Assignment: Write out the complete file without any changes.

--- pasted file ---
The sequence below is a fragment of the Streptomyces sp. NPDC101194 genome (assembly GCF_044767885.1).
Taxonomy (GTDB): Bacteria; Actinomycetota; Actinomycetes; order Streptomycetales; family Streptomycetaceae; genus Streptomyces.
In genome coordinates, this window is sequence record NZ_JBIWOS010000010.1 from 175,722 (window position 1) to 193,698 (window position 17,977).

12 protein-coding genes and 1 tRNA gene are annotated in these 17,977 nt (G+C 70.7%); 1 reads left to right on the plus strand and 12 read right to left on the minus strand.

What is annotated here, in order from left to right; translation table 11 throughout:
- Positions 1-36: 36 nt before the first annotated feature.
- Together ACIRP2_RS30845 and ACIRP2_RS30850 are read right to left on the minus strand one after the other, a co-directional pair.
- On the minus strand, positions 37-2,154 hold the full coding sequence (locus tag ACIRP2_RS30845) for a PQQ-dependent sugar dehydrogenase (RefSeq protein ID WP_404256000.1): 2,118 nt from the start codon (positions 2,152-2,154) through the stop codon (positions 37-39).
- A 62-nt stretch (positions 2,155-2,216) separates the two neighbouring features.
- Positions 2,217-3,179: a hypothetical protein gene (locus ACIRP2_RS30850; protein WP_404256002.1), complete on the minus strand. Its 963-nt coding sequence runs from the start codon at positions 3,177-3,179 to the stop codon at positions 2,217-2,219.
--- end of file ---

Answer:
The sequence below is a fragment of the Streptomyces sp. NPDC101194 genome (assembly GCF_044767885.1).
Taxonomy (GTDB): Bacteria; Actinomycetota; Actinomycetes; order Streptomycetales; family Streptomycetaceae; genus Streptomyces.
In genome coordinates, this window is sequence record NZ_JBIWOS010000010.1 from 175,722 (window position 1) to 193,698 (window position 17,977).

12 protein-coding genes and 1 tRNA gene are annotated in these 17,977 nt (G+C 70.7%); 1 reads left to right on the plus strand and 12 read right to left on the minus strand.

What is annotated here, in order from left to right; translation table 11 throughout:
- Positions 1-36: 36 nt before the first annotated feature.
- Together ACIRP2_RS30845 and ACIRP2_RS30850 are read right to left on the minus strand one after the other, a co-directional pair.
- On the minus strand, positions 37-2,154 hold the full coding sequence (locus tag ACIRP2_RS30845) for a PQQ-dependent sugar dehydrogenase (RefSeq protein ID WP_404256000.1): 2,118 nt from the start codon (positions 2,152-2,154) through the stop codon (positions 37-39).
- A 62-nt stretch (positions 2,155-2,216) separates the two neighbouring features.
- Positions 2,217-3,179: a hypothetical protein gene (locus ACIRP2_RS30850; protein WP_404256002.1), complete on the minus strand. Its 963-nt coding sequence runs from the start codon at positions 3,177-3,179 to the stop codon at positions 2,217-2,219.